Saturday, October 29, 2011
Times are tough all over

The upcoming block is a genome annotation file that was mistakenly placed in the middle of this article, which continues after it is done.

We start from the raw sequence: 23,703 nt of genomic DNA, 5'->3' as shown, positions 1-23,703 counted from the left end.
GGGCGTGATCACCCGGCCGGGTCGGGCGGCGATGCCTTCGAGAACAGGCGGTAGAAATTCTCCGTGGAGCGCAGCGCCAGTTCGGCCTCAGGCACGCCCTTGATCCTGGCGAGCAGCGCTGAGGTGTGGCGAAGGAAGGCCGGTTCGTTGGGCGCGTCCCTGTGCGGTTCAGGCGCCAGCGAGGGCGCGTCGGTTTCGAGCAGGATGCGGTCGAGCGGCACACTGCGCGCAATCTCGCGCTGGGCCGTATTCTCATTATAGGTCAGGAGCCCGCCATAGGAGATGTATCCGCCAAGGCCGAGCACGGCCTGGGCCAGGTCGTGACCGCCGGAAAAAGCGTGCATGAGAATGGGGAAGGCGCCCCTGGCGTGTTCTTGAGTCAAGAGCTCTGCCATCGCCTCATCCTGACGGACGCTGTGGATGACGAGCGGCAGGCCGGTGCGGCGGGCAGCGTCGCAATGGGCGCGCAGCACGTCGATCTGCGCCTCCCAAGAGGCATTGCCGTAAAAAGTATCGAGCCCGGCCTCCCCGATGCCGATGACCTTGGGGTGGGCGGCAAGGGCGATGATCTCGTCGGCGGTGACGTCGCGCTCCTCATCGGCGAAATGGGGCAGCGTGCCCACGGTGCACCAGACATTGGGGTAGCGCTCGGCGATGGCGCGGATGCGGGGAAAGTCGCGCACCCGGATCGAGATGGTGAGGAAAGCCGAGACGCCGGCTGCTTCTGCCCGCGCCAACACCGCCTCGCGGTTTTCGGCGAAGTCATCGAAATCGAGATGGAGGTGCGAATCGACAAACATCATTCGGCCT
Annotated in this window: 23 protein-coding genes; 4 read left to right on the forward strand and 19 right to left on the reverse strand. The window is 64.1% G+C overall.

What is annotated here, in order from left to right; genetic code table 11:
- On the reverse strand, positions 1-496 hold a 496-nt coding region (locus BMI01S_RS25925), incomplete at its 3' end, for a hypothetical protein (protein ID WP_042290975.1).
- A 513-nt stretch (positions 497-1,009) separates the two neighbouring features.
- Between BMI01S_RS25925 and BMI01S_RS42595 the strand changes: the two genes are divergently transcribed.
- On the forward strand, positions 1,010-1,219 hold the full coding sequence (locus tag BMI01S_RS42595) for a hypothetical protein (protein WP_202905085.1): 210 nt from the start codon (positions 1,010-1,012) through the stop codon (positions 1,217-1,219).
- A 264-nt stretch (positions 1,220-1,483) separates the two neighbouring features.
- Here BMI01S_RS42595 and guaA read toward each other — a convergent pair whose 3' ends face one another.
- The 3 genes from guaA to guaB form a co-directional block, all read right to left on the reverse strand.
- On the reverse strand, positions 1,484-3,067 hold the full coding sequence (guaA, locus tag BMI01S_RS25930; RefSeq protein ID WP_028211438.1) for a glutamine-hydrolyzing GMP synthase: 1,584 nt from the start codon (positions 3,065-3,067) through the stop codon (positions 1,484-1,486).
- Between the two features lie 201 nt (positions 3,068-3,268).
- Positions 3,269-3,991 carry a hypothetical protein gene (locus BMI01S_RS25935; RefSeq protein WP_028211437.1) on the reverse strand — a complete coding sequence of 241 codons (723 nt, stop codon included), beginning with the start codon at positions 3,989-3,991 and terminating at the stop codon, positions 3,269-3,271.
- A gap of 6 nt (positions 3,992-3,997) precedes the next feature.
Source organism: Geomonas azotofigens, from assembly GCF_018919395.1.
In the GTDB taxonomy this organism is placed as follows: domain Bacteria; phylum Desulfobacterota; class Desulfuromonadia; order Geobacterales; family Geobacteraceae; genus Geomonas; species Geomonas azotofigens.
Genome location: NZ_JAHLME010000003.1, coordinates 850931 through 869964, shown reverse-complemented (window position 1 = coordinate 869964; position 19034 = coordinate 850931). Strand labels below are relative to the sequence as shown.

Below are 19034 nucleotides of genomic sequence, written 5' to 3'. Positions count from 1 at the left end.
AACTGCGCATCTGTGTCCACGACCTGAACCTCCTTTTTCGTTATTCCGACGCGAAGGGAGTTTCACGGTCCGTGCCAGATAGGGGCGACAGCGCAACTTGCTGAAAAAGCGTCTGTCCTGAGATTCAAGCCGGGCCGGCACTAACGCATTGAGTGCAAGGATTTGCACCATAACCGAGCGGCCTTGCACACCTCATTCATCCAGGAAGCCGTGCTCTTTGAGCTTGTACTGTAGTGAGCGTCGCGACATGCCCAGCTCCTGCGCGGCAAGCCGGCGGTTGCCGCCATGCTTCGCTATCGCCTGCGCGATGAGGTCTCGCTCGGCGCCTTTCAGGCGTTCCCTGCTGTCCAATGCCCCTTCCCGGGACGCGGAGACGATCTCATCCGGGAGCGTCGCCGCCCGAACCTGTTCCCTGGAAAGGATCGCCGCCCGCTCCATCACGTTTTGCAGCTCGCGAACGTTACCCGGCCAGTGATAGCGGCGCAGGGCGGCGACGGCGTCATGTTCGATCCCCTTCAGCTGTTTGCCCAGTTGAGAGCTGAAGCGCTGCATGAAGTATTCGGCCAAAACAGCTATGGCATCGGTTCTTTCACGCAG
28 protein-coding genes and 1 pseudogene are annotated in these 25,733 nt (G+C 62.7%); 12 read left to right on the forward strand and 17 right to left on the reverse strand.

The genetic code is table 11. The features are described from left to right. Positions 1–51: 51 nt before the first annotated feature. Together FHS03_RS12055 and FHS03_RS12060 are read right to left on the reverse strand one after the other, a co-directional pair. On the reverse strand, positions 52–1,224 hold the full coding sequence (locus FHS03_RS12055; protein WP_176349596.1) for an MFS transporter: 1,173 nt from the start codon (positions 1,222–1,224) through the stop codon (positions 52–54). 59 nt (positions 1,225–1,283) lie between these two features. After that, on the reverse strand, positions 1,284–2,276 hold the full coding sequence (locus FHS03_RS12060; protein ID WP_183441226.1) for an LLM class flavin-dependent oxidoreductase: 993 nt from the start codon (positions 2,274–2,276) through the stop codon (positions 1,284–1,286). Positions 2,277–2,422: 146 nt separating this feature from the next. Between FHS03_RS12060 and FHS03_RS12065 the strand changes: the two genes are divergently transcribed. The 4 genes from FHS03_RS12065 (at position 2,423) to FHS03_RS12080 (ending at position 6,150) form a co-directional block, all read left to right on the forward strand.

Just got back from the mountains of North and South Carolina, a country of beautiful vistas, gorgeous waterfalls and (at this time of the year) bright autumn leaves. My husband and I stayed a couple of nights in Asheville, an oasis in the desert, in terms of being a bastion of progressivism in an otherwise conservative area. It also seemed to be one of the few places with a thriving economy. The rest of the region is horribly depressed right now, and I don't mean emotionally (although that may in fact be the case). Another area that seemed to be doing all right for itself was Cherokee, located in the Cherokee Indian Reservation. I only say that because my memories of Cherokee date from nearly twenty years ago when we lived in Charlotte. The only word that comes to mind when I think about the town back then is "crummy". The town is still crummy, but maybe not as much as it was. It's still littered with more moccasin stores than you can shake a stick at, although we did see one old guy, dressed in full Cherokee garb, apparently doing just that. I was tempted to walk into one of the stores to see if the moccasins were bearing a "made in china" tag. At any rate, the town has now been transformed by the presence of a huge hotel and casino complex that has actually brought in a number of other newer hotel chains to provide an alternative to the 1950's style motel courts that still seem to struggle on (one of these even offered "wi-fi" on a cardboard sign taped to the office window). The casino and adjoining hotel were packed, by the way. Still not much to choose from in the way of restaurants, however. Heading south of of Cherokee, the signs for "Hillbilly Bob's Flea Market" seemed to indicate the only commercial activity for miles - and when we finally passed it, it appeared to be shuttered and closed, perhaps for the season. The towns of Highlands and Cashiers were posh spots, akin to Aspen or Jackson Hole, and they were bustling - proving that even in a tough economy the wealthy have to have a place to go. Heading down into South Carolina, the road into Greenville provided perhaps the most depressing stretch of highway in the area. Mile after mile of shuttered businesses and house trailers, with thrift shops and auto repair shops being about only signs of commerce. All in all, if you're looking to invest in a vacation home in the mountains of NC, I would highly recommend that you do so now - prices are low compared to several years ago, and I would suspect that the sellers would be willing to cut you a deal.